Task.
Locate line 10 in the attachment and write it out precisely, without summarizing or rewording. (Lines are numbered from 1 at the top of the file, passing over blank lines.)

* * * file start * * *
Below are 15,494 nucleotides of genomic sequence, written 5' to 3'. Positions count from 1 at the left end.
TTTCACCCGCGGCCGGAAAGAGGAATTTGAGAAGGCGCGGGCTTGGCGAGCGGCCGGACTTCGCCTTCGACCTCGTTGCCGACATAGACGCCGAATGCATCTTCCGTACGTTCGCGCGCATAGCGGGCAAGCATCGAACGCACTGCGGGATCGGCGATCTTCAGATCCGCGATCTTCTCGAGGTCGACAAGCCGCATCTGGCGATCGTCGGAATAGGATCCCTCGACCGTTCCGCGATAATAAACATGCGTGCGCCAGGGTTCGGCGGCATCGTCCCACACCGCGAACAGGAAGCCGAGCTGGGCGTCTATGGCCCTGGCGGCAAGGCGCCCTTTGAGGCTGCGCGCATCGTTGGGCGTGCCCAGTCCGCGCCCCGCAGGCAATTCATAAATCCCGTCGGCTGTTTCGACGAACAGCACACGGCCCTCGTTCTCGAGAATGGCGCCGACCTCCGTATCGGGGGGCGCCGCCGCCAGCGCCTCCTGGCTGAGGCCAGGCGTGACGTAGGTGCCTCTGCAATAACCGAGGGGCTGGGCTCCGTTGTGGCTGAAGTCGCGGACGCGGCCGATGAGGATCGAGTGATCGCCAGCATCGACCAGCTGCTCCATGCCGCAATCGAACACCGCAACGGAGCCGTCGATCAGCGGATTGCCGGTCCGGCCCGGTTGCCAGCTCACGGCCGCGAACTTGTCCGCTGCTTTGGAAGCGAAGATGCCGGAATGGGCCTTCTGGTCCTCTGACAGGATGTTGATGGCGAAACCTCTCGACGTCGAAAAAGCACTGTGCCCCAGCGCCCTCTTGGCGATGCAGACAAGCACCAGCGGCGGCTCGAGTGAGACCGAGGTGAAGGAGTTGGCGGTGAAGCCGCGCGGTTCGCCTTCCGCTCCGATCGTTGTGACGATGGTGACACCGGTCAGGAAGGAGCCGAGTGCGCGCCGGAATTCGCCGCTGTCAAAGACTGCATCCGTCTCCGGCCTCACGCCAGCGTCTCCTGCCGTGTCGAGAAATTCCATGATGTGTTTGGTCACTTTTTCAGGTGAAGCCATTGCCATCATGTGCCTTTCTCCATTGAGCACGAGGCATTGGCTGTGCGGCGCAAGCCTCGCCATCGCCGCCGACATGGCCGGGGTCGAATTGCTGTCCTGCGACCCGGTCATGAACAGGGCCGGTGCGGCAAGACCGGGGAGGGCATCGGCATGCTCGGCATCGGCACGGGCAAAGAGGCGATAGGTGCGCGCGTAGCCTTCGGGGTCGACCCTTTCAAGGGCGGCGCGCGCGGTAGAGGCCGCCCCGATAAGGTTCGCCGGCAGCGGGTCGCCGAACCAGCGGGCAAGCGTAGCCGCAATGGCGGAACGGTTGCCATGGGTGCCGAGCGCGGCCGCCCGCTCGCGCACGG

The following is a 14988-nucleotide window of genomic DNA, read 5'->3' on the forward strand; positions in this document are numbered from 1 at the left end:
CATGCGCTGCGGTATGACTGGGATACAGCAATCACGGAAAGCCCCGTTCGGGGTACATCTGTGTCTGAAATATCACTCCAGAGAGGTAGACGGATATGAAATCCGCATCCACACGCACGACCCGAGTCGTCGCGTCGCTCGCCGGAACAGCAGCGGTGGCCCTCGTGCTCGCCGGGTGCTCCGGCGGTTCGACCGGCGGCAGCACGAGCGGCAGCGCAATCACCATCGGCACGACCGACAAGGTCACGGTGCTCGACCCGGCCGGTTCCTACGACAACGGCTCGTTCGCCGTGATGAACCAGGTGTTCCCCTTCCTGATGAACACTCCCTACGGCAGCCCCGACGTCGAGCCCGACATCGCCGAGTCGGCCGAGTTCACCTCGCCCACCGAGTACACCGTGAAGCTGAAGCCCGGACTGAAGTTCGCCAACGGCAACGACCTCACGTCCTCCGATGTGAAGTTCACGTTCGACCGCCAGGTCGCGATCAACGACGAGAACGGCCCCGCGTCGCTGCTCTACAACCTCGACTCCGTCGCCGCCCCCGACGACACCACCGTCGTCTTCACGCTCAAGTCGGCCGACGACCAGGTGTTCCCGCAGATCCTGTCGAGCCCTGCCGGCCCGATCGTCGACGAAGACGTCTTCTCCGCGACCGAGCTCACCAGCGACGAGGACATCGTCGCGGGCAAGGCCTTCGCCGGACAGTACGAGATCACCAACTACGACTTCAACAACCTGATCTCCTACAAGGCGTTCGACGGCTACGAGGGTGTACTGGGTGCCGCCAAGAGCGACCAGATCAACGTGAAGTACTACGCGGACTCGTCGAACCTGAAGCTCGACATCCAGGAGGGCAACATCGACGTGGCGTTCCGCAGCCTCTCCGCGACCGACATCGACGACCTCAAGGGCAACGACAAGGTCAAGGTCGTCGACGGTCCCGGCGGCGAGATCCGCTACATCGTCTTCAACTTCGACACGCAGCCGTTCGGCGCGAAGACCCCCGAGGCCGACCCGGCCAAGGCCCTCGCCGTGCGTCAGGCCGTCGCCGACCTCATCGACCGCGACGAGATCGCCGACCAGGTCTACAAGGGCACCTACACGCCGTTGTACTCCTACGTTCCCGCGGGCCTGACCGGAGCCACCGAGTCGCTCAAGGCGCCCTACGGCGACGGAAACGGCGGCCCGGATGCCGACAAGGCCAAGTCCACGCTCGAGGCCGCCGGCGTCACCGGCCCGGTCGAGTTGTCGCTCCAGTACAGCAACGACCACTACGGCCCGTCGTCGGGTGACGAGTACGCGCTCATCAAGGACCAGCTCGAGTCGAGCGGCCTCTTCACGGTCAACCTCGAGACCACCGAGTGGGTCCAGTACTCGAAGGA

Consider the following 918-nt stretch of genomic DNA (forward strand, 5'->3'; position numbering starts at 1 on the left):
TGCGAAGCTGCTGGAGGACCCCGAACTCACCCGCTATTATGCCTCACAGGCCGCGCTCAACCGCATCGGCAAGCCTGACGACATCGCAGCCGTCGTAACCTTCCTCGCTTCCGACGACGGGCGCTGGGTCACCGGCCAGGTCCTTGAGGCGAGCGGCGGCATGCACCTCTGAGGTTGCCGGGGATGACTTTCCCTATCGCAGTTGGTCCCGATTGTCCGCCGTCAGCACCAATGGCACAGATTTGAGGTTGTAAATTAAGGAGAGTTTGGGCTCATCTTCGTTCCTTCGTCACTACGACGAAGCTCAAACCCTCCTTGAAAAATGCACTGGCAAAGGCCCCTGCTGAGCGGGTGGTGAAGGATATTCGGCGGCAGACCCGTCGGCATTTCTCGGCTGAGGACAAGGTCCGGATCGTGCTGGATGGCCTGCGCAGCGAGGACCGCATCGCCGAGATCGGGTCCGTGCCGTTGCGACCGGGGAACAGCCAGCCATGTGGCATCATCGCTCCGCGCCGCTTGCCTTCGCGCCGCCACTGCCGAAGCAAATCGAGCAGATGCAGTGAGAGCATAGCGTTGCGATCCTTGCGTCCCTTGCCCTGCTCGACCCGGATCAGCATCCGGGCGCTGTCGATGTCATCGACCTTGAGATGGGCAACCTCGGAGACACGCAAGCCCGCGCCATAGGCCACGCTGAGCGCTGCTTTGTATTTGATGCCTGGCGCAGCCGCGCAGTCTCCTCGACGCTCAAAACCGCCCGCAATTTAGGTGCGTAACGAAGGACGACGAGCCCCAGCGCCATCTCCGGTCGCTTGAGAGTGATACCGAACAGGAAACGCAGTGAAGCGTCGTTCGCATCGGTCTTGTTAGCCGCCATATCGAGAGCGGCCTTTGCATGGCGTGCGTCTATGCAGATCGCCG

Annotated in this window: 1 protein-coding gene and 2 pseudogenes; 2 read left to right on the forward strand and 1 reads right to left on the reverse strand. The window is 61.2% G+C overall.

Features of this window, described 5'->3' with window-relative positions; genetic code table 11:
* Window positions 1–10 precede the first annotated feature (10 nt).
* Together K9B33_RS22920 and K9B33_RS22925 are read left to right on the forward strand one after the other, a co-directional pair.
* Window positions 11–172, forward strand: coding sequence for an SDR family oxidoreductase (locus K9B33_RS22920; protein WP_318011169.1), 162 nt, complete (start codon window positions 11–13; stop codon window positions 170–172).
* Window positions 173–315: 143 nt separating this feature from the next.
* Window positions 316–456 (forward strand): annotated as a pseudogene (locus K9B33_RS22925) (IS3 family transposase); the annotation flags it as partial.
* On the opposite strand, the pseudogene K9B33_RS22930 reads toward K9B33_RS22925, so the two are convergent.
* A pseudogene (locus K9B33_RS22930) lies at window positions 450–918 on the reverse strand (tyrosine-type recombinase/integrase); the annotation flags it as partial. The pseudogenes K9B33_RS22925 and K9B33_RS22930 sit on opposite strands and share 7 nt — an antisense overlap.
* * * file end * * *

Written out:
* Together K9B33_RS22920 and K9B33_RS22925 are read left to right on the forward strand one after the other, a co-directional pair.